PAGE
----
Engaging students as public health ambassadors has been a key part of Healthy Davis Together’s approach to prevent the spread of COVID-19 and safely bring students back to campus and into the Davis community.
When the Aggie Public Health Ambassadors (APHA) program launched in September 2020, our goal was to empower students, bolster public health messages and build community. Today, the program has achieved those goals and more. In addition to being seen as leaders on campus and in the community, Aggie Ambassadors report feeling more connected to their peers and the community, and have been are designated “essential workers”—demonstrating that the program is not only successful in engaging students, but also successful in strengthening our public health infrastructure.
Designing the Program
As in many college towns, UC Davis’ staff and student body are an important part of daily life in Davis. The university does not end at borders of our campus, it extends downtown into our grocery stores, the coffee shops where we grab a coffee, and the off-campus housing where we live. The idea that we can safely re-open Davis and reintegrate students into daily life is at the center of Healthy Davis Together’s approach.
As UC Davis made plans for Fall 2020 quarter, we developed the Aggie Public Health Ambassadors (APHA) program with the goal to equip university students as leaders in modeling and reinforcing positive public health behaviors and as well as educators. The APHA program was designed with these beliefs in mind:
- Students can lead behavior change. Students are active learners who are ready and willing to engage – they just need the tools. We believed that with training and opportunity, students could play a key role in supporting the behavior change needed to slow the spread.
- Active engagement can combat social isolation. We knew that physical distancing would have an impact on students’ social and emotional health, and that distancing could also make students and the community feel more isolated from each other. We believed active student engagement in the community would benefit both students and residents.
- Student safety is priority #1. From educating students on the basics of epidemiology, to providing them with personal protective equipment (PPE) and training on how to engage in constructive conversations, the program was designed to put safety first.
The APHA program was designed as a practicum for undergraduate students interested in public health. These students apply for the position and participate in over 20 hours of training. Over the course of their training, students work in teams and learn the basic epidemiology of COVID-19, how to work and plan as a team, and how to engage in constructive conversation. Putting best behavior change practices to work, we wanted to be sure Ambassadors were equipped to reinforce positive behaviors in the community and safely and appropriately course correct. As part of their training, Aggie Ambassadors learn how to engage in friendly conversations and role-play how to recognize and diffuse conflicts. Additional training has been given as the science about COVID-19 and effective prevention measures has grown.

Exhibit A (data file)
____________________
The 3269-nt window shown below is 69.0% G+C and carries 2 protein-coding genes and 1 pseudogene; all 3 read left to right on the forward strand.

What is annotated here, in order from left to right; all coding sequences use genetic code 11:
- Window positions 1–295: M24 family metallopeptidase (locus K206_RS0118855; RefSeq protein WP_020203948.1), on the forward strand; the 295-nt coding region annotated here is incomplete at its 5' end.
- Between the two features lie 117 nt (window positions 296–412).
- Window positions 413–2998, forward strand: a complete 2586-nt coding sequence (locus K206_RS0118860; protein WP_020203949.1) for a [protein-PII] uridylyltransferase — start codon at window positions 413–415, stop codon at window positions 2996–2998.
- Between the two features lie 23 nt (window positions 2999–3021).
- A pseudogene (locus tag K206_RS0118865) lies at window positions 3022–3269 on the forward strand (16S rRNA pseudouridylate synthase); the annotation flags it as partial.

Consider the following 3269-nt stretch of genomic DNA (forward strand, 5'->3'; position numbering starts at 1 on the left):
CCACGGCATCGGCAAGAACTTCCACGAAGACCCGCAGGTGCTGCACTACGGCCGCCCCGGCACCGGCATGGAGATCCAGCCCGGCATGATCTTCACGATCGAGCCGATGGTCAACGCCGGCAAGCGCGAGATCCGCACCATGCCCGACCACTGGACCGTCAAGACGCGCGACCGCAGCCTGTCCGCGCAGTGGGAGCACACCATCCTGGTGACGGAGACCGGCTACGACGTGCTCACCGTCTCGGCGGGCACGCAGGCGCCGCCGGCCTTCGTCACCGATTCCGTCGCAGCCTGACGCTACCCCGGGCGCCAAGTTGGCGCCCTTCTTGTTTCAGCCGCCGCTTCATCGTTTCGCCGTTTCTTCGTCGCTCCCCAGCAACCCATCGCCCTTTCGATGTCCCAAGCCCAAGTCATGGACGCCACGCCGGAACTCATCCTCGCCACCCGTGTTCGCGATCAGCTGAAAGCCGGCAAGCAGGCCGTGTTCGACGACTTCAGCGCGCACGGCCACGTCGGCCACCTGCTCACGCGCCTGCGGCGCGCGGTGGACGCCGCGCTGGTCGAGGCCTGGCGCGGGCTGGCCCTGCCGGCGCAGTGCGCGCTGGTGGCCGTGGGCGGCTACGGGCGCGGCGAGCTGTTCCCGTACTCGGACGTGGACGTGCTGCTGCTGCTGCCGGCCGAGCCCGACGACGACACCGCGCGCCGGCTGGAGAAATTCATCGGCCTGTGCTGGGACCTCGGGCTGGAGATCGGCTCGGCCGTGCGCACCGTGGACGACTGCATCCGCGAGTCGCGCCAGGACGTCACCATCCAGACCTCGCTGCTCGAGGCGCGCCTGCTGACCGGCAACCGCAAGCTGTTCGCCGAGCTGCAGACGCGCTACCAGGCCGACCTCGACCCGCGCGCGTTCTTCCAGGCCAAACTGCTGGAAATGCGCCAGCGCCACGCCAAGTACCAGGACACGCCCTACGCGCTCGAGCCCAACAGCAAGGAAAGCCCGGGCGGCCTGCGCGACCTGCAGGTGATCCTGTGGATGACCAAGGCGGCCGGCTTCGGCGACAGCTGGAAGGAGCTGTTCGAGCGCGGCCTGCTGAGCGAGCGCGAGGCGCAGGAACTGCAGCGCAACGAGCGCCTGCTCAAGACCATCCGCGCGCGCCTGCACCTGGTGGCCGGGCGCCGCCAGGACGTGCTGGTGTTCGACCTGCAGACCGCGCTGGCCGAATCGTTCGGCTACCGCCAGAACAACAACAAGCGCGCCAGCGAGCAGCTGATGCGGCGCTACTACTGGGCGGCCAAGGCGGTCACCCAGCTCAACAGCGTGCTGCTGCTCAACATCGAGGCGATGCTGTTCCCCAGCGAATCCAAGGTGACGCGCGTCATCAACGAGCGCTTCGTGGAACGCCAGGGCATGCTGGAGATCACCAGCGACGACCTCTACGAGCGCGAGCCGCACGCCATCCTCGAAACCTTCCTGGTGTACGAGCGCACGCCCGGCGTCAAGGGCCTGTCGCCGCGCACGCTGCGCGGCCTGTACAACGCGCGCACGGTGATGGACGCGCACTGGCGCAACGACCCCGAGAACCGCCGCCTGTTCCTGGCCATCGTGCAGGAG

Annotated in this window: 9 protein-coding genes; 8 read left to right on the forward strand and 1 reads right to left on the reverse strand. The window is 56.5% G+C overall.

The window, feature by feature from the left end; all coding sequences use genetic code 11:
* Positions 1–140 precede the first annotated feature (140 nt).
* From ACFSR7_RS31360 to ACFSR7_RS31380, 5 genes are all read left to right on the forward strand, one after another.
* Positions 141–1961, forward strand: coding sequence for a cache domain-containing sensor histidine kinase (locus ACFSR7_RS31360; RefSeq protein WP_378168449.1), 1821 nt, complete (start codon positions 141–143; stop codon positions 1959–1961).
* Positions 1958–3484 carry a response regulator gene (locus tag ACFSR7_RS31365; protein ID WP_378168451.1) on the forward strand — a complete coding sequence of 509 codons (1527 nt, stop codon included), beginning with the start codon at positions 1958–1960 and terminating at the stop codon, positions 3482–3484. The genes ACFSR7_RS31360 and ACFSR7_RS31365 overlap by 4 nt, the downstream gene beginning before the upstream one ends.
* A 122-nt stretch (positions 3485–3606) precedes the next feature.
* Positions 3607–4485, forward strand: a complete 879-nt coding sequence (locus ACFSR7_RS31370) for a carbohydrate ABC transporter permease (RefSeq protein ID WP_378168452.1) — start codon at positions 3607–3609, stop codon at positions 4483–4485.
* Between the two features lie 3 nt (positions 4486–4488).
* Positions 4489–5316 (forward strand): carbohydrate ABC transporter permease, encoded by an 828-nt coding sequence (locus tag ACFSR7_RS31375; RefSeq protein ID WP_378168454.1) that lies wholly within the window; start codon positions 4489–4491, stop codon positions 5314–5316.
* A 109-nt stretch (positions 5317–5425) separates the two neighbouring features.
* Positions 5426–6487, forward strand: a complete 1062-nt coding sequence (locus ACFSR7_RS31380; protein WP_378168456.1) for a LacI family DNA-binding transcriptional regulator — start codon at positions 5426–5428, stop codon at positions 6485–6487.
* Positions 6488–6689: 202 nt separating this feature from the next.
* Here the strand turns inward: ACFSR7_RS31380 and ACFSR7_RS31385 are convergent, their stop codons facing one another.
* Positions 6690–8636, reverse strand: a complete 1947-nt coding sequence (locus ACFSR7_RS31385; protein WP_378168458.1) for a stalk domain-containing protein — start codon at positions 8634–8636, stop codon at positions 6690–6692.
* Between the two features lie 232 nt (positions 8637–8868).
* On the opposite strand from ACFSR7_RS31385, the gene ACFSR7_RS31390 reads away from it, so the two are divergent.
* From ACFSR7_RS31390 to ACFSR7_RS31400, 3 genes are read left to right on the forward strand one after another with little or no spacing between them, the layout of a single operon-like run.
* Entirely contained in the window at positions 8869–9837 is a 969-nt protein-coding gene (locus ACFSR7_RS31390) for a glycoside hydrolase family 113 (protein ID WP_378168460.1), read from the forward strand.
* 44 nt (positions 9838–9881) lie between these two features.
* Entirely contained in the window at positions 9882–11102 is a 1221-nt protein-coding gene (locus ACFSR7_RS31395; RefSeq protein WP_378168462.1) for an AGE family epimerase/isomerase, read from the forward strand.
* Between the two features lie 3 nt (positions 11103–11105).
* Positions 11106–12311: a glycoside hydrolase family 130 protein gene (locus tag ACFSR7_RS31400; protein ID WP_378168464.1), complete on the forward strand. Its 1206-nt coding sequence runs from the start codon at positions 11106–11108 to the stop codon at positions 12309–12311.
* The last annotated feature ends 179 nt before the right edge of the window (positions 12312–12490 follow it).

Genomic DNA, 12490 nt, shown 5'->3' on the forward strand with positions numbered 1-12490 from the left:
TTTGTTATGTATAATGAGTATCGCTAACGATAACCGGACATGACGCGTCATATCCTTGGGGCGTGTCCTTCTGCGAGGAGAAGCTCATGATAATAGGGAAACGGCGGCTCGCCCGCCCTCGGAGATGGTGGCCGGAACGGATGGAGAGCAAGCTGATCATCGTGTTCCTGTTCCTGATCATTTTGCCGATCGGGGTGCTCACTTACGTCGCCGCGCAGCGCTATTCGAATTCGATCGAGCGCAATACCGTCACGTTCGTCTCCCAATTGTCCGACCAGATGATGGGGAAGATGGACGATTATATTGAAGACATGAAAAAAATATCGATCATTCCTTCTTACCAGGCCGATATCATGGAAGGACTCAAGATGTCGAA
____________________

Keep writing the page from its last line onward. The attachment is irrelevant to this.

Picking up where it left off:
Once trained, Aggie Ambassadors spend time on campus and at the weekend Downtown Davis Farmer’s Market where they are supervised by MPH graduate students and Public Health Educators. They:
- Encourage health safety protocols like social distancing and handwashing, and handing out free face coverings;
- Model positive behaviors like how to wear a mask safely and offering friendly reminders when needed (like covering your nose);
- Reinforce positive behaviors by recognizing residents who are taking the right steps and thanking them for their efforts; and
- Raise awareness of free resources in town like COVID-19 asymptomatic testing and the importance of setting up regular COVID-19 screening appointments.
Aggie Ambassadors are helping the community and seeing benefits for themselves as well.
To date, nearly 300 students have been trained as Aggie Ambassadors and spend a combined 2,500 hours each week engaging throughout the city and on campus. All Ambassadors have remained COVID-free. In addition to providing value public health education and reinforcement in Davis, students report positive benefits for themselves including a stronger sense of connectedness their peers and the community.
As community needs have changed over time, the APHA program’s focus has shifted as well. Aggie Ambassadors have expanded their role to support COVID-19 community testing locations where they assist with educating the public about the importance of regular and frequent testing. In November, Ambassadors were officially designated by the city as “essential workers”—a recognition of the important role they play. Looking ahead, the program is likely to support the city and county’s efforts to increase vaccination in the community.